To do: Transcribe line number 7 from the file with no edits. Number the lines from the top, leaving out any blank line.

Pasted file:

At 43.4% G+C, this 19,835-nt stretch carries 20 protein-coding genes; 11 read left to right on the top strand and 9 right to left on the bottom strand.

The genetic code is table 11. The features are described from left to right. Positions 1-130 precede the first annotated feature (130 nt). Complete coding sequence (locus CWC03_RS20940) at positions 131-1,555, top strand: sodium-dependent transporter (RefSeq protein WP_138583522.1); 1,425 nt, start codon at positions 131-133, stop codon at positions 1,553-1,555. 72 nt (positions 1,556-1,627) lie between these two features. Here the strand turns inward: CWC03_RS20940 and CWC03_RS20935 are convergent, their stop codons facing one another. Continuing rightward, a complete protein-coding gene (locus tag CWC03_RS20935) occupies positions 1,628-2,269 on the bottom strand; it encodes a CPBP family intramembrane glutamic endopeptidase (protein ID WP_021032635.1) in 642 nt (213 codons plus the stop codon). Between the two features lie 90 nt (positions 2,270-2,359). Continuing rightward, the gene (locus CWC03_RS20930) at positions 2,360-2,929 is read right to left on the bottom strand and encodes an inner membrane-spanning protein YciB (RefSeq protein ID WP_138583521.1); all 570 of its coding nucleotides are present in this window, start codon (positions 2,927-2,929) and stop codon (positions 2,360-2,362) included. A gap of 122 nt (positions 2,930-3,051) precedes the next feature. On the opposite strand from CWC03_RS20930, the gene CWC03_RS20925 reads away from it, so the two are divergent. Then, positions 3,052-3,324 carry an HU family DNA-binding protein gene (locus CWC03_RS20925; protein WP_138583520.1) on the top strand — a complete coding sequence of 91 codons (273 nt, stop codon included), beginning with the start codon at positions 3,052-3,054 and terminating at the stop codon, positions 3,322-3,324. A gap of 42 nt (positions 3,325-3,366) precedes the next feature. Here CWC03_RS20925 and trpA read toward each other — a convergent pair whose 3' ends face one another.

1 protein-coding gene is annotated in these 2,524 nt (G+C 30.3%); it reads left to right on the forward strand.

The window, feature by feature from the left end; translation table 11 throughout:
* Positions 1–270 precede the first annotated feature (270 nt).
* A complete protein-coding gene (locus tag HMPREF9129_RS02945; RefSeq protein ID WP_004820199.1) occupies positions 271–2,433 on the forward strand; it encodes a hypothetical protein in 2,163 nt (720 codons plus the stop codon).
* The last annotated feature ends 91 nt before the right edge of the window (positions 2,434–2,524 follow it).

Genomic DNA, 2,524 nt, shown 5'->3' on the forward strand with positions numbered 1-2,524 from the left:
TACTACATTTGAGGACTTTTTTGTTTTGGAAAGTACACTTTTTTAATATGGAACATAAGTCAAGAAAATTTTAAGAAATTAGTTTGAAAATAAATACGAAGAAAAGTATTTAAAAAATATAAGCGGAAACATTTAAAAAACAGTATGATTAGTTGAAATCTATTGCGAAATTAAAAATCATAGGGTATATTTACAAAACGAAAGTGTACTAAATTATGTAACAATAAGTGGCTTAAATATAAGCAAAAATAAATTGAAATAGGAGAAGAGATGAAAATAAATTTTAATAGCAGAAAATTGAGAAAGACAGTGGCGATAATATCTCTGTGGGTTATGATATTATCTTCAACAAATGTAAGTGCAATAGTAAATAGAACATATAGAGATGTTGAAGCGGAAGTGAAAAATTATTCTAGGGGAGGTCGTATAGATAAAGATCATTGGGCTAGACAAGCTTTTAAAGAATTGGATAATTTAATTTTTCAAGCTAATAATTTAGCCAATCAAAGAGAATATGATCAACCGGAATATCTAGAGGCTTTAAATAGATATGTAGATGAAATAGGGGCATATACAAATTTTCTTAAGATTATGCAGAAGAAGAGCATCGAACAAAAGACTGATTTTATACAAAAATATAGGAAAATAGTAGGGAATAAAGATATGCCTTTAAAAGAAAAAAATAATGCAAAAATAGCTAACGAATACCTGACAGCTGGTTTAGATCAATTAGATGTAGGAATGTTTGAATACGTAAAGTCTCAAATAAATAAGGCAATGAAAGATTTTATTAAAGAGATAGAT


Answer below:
* The last annotated feature ends 91 nt before the right edge of the window (positions 2,434–2,524 follow it).